WOODY ALLEN in CONCERT
THE MUSIC OF SCOOP
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perhaps for the very overtly apropos use of Gershwin's "Rhapsody in
Blue" in his now classic 1979 film "MANHATTAN,"
a discussion of the films by Woody Allen, the most cerebral and prolific
of American filmmakers, rarely touches on the music. Yet if one re-viewed
his films and gave even only half an ear to the music, one would soon realize
that music - whether as backdrop or as a topic for conversation or debate
among his fictional characters - is an important element of his works, and
conclude that Allen has got to be also the most musically literate of American
The "matching type" quiz below should prove the latter point. Allen's movie music is never made-to-order. He relies on extant sources, drawing from his beloved jazz, old-fashioned American songs, and the classical works of men long dead - as he did in "Scoop" and a good number of his other films, such as those in the table below.
Jog your memory a bit and see if you can match the classical work with the movie in which it was used as backdrop or in dialogue.
Allen's 2006 film SCOOP is a hilarious, suspenseful admixture of romance
(young American journalism student, played by Scarlett Johannson, falls
in love with young English aristocrat-businessman), murder-mystery (involving
a serial killer - could it be the young aristocrat?), and the supernatural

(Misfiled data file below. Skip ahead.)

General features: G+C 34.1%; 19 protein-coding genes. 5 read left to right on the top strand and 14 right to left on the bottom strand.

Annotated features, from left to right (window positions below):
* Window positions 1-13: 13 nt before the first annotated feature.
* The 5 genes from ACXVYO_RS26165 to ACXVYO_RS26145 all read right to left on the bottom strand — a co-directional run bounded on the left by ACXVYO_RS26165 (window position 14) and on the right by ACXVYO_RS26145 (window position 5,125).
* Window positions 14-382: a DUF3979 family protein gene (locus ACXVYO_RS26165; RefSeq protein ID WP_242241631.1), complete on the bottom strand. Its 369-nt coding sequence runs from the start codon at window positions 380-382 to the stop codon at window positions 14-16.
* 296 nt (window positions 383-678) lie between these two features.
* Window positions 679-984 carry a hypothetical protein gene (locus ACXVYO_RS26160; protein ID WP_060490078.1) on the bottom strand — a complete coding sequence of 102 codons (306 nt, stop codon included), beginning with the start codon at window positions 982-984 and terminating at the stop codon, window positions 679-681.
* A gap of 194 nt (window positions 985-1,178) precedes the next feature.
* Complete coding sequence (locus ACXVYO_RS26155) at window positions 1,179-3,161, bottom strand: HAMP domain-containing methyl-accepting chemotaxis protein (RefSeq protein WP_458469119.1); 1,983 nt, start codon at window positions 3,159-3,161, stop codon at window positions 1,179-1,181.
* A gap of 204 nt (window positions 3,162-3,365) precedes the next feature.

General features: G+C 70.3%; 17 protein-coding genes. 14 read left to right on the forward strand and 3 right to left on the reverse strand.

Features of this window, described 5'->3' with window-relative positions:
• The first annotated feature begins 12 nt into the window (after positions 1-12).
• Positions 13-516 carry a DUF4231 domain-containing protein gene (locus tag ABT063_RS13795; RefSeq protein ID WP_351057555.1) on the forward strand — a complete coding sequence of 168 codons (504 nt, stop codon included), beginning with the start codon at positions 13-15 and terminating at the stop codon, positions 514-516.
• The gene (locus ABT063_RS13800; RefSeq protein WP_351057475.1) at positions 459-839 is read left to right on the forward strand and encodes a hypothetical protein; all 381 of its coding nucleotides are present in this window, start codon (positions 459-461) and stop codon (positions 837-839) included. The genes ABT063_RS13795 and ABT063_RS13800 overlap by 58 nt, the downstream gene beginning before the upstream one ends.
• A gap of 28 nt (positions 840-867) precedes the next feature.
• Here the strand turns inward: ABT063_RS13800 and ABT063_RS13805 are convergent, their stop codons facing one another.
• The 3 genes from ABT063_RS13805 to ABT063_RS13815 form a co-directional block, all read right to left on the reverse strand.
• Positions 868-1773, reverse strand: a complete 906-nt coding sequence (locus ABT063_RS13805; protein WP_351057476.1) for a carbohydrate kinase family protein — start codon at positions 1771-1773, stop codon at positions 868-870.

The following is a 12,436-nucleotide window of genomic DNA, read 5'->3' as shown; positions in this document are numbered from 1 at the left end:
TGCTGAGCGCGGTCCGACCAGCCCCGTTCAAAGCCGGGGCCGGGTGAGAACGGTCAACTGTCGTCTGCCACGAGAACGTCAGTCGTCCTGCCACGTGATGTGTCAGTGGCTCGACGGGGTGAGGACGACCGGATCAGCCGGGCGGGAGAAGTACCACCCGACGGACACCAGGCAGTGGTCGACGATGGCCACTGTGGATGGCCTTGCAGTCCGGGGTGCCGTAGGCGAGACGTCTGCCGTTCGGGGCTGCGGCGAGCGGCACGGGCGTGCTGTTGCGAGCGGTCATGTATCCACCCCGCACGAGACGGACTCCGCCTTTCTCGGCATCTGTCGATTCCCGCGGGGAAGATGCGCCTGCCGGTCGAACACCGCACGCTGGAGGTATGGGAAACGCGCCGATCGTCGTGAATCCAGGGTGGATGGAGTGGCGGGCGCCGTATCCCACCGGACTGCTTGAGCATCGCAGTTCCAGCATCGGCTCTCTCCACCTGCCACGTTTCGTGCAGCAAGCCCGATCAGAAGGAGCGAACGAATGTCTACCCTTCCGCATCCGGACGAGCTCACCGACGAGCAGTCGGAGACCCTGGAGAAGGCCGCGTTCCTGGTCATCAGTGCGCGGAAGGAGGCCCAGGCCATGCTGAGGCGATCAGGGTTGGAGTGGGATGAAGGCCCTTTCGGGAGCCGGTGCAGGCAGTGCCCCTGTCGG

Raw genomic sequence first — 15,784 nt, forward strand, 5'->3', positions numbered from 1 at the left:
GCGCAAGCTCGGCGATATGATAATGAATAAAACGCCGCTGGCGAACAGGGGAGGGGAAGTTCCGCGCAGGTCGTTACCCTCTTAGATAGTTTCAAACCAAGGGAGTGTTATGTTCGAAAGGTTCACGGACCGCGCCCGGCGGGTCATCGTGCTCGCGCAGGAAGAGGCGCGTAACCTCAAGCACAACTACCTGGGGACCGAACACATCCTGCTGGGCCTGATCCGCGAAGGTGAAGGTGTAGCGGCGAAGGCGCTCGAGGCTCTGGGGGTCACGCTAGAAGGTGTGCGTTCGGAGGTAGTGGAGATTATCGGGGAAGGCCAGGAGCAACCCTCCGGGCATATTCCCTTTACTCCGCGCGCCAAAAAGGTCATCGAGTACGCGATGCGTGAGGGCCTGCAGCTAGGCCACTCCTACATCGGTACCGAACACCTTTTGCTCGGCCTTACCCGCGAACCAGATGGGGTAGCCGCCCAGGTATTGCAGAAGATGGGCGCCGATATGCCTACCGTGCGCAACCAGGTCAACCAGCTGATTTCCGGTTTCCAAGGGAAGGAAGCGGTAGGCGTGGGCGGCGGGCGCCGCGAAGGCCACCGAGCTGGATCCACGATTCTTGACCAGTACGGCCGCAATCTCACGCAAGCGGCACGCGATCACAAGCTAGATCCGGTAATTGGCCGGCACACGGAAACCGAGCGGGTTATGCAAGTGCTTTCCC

(a newly-disembodied ghost is Johansson's unlikely source of tips for
a news scoop, and the revelations happen mostly while she is inside a
performing magician's magic box). One would not instinctively lean
on the classical composers to supply the background music. Yet,
some of the most familiar works in the classical repertoire provide much
of it. Who among us ordinary mortals cannot hum a melody or two from Tchaikovsky's
Swan Lake and Nutcracker Suites, or Grieg's Peer Gynt Suite, or a
perky tune from Johann Strauss' Polkas? The film is packed with extended
excerpts from such works, recorded by no less than such ensembles as the
Berlin Philharmonic Orchestra, Vienna State Opera Orchestra, and London
Symphony Orchestra - interrupted here and there by titillating pieces
of Rhumba and other Latin music. An odd combination? Yes. But Allen ,
ever the magician - and he plays the role in the film - makes it all work.
And surprisingly, his use of all-too-familiar music breeds, not contempt,
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clever use of music in his films speak of finely honed musical instincts.
Is there a musician lurking in Allen's soul? Yes is the only answer. Because
in fact, he is one - a jazz clarinetist by avocation, but skilled enough
to play to the gallery. And as the NEXT
article will show, he seems to have the greatest fun being one.
If filmmaking is the first of Allen's cerebral passions, music must be
a close second.